How does the incarnation-based sizing and initialization happen? One approach is to statically assign data structures assuming the maximum number of incarnations that the system can support. For buffer pools, this can also mean allocating and linking the buffers. The obvious problem with this approach is similar to the problem with generic static allocation. Depending on the system configuration and installation, not all incarnations need to be up at the same time. Moreover, in some ISP PoP environments, incarnations may need to be brought up dynamically. Allocating data structures and buffers to handle this worst case scenario is not advisable.

Listing 2: Incarnation initialization code

IncarnationRootBlock *
    IncarnationRootBlock *pIncarnationRoot;
    pIncarnationRoot = malloc(sizeof(IncarnationRootBlock));
    pIncarnationRoot->pBufferPoolRoot = malloc(sizeof(BufferPoolRootBlock));
    pIncarnationRoot->pTimerRoot = malloc(sizeof(TimerRootBlock));


The solution is to have an initialization scheme similar to that shown in Listing 2. This pIncarnationRoot pointer is stored in the translation table and an incarnation number is given to the appropriate calling routine for further processing. In this way, the data structures related to the incarnation are allocated only when the incarnation is required. The IncarnationRootBlock can have sections that are protocol-specific (for example, pointers to routing and statistics tables) and system-specific (for example, pointers to buffer and timer data structures).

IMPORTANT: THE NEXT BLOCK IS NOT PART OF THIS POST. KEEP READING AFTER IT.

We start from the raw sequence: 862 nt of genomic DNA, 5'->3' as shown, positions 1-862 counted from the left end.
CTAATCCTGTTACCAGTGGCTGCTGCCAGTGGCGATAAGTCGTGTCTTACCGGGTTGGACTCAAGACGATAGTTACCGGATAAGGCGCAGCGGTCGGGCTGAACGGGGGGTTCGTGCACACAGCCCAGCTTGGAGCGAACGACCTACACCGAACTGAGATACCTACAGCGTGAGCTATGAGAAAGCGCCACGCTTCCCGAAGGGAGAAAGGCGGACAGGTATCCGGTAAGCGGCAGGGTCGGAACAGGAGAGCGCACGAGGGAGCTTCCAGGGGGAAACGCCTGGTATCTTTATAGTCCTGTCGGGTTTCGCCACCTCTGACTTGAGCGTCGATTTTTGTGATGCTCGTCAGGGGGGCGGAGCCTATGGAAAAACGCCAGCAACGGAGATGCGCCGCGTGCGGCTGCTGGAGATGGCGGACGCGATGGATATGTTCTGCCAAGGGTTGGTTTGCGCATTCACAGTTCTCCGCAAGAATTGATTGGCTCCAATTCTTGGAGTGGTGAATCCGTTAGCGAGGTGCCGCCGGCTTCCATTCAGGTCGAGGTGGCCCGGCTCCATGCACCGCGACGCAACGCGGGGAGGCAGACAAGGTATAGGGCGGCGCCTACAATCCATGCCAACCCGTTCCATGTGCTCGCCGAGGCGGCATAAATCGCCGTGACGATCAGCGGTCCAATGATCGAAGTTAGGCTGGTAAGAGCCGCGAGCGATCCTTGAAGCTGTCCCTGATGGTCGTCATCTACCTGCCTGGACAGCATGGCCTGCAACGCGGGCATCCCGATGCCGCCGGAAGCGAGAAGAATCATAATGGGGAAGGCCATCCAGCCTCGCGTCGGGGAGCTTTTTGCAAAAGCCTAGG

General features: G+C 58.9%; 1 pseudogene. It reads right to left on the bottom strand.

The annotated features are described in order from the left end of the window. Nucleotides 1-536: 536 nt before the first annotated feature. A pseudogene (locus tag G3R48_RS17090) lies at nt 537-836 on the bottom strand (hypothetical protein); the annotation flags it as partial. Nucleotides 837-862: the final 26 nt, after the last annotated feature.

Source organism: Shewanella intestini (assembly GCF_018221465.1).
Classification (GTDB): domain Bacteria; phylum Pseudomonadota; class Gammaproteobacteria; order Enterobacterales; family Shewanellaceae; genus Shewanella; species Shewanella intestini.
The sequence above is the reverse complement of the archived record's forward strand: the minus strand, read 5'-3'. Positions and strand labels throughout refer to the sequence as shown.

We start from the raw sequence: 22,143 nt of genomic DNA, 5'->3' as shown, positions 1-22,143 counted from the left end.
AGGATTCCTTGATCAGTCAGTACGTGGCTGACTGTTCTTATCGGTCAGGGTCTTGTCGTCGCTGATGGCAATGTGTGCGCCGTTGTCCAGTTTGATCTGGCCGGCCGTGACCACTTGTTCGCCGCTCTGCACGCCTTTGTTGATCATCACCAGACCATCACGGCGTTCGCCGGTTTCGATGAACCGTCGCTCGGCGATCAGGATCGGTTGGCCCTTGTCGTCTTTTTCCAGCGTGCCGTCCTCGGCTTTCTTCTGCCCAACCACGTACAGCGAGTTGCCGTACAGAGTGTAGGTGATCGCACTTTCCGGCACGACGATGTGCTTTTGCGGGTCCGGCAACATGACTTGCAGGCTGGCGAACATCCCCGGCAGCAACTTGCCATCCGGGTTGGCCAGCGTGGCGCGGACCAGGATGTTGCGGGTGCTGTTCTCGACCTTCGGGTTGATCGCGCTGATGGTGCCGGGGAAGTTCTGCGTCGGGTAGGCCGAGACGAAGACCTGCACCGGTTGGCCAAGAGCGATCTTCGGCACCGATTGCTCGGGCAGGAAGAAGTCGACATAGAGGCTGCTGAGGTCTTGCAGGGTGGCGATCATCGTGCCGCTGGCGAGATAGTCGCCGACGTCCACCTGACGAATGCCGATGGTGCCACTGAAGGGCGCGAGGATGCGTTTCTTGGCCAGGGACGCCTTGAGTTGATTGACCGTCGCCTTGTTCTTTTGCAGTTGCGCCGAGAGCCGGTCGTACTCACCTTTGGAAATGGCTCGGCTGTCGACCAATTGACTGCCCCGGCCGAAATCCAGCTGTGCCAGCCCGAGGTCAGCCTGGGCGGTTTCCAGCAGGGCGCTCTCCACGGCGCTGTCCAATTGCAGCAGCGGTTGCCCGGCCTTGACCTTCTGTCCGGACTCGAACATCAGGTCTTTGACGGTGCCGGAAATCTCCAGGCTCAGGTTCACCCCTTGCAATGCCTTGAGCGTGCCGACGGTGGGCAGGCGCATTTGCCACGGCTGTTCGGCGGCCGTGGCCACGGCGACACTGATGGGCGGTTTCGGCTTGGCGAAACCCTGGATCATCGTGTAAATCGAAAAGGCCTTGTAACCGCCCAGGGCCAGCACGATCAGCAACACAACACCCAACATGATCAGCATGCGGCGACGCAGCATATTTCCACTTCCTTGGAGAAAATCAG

In the earlier discussion, we had indicated that having a task per incarnation would create scaling problems. The scaling problems would be due to memory required for contexts on a per task basis as well as the performance hit due to context switches. Another argument is that since the incarnations would need to have the same priority (one VR cannot have precedence over another), a single task handling multiple incarnations would be equivalent. The trade-off here is complexity and some impact on performance due to the translation/indirection for accessing incarnation-specific data structures.

Design for reentrancy

Reentrant code is very important in protocol stacks, since multiple incarnations are often required. Designing for reentrancy via incarnation-based data structures and libraries at the start of the development is much easier than trying to retrofit a non-reentrant design.

T. Sridhar is the director of engineering at Future Communications Software. He has worked in the communications software industry for over 13 years. He holds an MS degree in electrical and computer engineering from the University of Texas at Austin. He can be reached at .


1. Ganssle, Jack. “Reentrancy,” Embedded Systems Programming, April 2001, p. 177.

2. Ould-Brahim, Hamid et. al, “Network-based IP VPN Architectures Using Virtual Routers,”

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1 thought on “Reentrancy in Protocol Stacks

  1. “It does seem complicated but I bet someone with so much experience in this field would find this stack setup pretty easy to manage. It obviously requires so much time learning the ups and downs of the whole system in order to grasp just the basics of this